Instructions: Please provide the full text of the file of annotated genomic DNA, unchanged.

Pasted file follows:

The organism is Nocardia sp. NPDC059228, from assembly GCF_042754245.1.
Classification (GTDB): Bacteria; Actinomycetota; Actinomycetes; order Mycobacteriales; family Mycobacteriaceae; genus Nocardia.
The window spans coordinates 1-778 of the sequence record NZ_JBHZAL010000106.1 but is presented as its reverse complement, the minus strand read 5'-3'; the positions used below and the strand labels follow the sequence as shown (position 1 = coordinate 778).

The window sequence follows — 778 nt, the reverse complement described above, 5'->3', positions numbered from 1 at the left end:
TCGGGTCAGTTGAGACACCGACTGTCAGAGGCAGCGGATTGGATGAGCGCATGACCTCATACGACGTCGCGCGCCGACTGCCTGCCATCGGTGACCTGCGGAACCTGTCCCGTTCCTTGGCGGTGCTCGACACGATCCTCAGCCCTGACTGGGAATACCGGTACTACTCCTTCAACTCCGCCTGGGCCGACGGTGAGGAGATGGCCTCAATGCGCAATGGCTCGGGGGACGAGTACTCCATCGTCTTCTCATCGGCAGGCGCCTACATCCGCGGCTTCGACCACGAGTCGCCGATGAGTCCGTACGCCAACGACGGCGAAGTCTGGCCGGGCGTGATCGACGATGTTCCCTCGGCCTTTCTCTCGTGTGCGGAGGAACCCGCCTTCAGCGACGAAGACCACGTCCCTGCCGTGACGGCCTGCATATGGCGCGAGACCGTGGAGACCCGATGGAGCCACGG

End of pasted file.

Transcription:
The organism is Nocardia sp. NPDC059228, from assembly GCF_042754245.1.
Classification (GTDB): Bacteria; Actinomycetota; Actinomycetes; order Mycobacteriales; family Mycobacteriaceae; genus Nocardia.
The window spans coordinates 1-778 of the sequence record NZ_JBHZAL010000106.1 but is presented as its reverse complement, the minus strand read 5'-3'; the positions used below and the strand labels follow the sequence as shown (position 1 = coordinate 778).

The window sequence follows — 778 nt, the reverse complement described above, 5'->3', positions numbered from 1 at the left end:
TCGGGTCAGTTGAGACACCGACTGTCAGAGGCAGCGGATTGGATGAGCGCATGACCTCATACGACGTCGCGCGCCGACTGCCTGCCATCGGTGACCTGCGGAACCTGTCCCGTTCCTTGGCGGTGCTCGACACGATCCTCAGCCCTGACTGGGAATACCGGTACTACTCCTTCAACTCCGCCTGGGCCGACGGTGAGGAGATGGCCTCAATGCGCAATGGCTCGGGGGACGAGTACTCCATCGTCTTCTCATCGGCAGGCGCCTACATCCGCGGCTTCGACCACGAGTCGCCGATGAGTCCGTACGCCAACGACGGCGAAGTCTGGCCGGGCGTGATCGACGATGTTCCCTCGGCCTTTCTCTCGTGTGCGGAGGAACCCGCCTTCAGCGACGAAGACCACGTCCCTGCCGTGACGGCCTGCATATGGCGCGAGACCGTGGAGACCCGATGGAGCCACGG